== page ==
Horse shows are places where many horses come together from different places and horses are more likely to be stressed, so they are higher risk locations for the spread of disease,” says Simeone. “If it is possible to show your horse off the trailer, that is great for preventing most contact with other horses and potentially contaminated environments.” If your horse needs to be stabled at the show, be sure the stall has been thoroughly stripped and rebedded after its last use, she adds.  

“Don’t share water buckets or allow a communal hose end to touch your buckets (e.g., don’t let a horse show hose sit in the bucket to fill it),” says Simeone. “A great tip for filling buckets at a show is to bring your own short hose extension. You can attach it to the end of the show’s hose so only your own segment of hose goes through the bars into the stalls to fill your buckets.” Bring your own buckets, feed, hay, and other equipment such as halters and lead ropes to avoid using communal items.

5. Disinfect equipment each time it leaves the farm.

“A really important step that often gets forgotten is cleaning,” says Simeone. “Most disinfectants don’t work or don’t work as well if there are organic materials like manure, blood, hair, or dirt present.” Before disinfecting any items in your barn, wash them with soap and water to remove excess organic materials.

Always follow the manufacturer’s instructions for disinfecting products—more is not always better, says Simeone. Place the item in sunlight to dry if possible because sunlight can also help to sanitize items, especially those that cannot be submerged in disinfectant solutions, such as leather products.

Even vaccinated, well-managed horses can be exposed to pathogens their immune systems cannot resist, says Traub-Dargatz, which can result in loss of use of the horse (at least for a time), costly treatment, and possibly permanent disability or death. “The biggest concerns are for gastrointestinal disease agents and respiratory disease agents since they can have rather large impacts for the individual horse and for the farm or event venue,” she adds.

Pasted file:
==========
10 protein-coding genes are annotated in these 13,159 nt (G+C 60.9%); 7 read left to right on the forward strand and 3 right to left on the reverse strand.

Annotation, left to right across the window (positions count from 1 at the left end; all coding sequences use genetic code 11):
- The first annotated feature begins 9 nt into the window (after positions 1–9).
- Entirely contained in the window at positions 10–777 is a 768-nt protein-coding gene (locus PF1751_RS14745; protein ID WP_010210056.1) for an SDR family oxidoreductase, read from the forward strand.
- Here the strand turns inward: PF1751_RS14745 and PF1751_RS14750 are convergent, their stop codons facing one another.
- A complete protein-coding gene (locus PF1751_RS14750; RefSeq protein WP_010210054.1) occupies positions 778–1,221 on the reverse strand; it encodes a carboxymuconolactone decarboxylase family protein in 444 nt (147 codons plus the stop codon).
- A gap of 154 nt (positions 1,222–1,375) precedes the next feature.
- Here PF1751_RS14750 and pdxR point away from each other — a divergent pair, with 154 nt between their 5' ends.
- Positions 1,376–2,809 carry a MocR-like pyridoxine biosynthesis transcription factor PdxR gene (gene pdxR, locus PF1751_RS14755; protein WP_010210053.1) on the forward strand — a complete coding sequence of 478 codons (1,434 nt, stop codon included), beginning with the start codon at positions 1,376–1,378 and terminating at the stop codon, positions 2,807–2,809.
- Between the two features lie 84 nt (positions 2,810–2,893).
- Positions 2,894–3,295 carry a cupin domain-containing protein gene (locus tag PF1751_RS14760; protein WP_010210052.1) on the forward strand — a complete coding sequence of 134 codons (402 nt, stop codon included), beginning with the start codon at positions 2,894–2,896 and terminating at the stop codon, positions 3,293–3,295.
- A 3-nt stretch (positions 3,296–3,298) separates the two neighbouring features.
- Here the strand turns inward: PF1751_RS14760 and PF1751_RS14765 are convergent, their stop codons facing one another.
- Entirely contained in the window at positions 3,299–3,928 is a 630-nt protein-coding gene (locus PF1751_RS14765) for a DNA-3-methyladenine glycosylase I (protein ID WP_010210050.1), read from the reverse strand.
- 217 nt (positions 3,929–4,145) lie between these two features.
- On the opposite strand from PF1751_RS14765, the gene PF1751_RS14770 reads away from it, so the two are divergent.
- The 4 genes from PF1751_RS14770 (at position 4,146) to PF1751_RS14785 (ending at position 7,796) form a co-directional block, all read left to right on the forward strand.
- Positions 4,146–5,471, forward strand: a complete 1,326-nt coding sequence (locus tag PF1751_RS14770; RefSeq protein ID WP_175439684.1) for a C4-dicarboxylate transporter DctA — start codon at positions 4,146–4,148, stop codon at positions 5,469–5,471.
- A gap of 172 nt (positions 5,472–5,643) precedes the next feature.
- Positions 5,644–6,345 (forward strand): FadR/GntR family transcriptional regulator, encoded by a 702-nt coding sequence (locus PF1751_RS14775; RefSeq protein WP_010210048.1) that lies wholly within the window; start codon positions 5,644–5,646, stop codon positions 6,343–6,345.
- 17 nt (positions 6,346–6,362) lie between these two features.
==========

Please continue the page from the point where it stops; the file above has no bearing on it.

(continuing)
“Not using good biosecurity practices is like playing Russian roulette; you may not see a problem for a while, but when you do, it can have a really bad outcome,” says Simeone. “The consequences vary widely, but I often find that people really regret not taking simple, inexpensive precautions that might have saved them a lot of stress and expense.” Poor biosecurity can also affect human health if people are exposed to infectious agents such as Salmonella, which can be spread between horses and humans, she adds.

Take-Home Message

Being proactive and alert to potential disease risks for your horse can save you heartache and money, says Traub-Dargatz. “The risk of exposure can be managed more easily on the home facility as the manager or owner of the facility can set the protocols that must be followed for horses that are kept on those premises. At shows it is unlikely, even with good biosecurity practices, that all risks can be avoided, but there are multiple actions that can be taken to minimize the risks.”


Written by:

Haylie Kerstetter, Digital Editor, holds a degree in equine studies with a concentration in communications and a minor in social media marketing. She is a Pennsylvania native and, as a horse owner herself, has a passion for helping owners provide the best care for their horses. When she is not writing or in the barn, she is spending time with her dog, Clementine.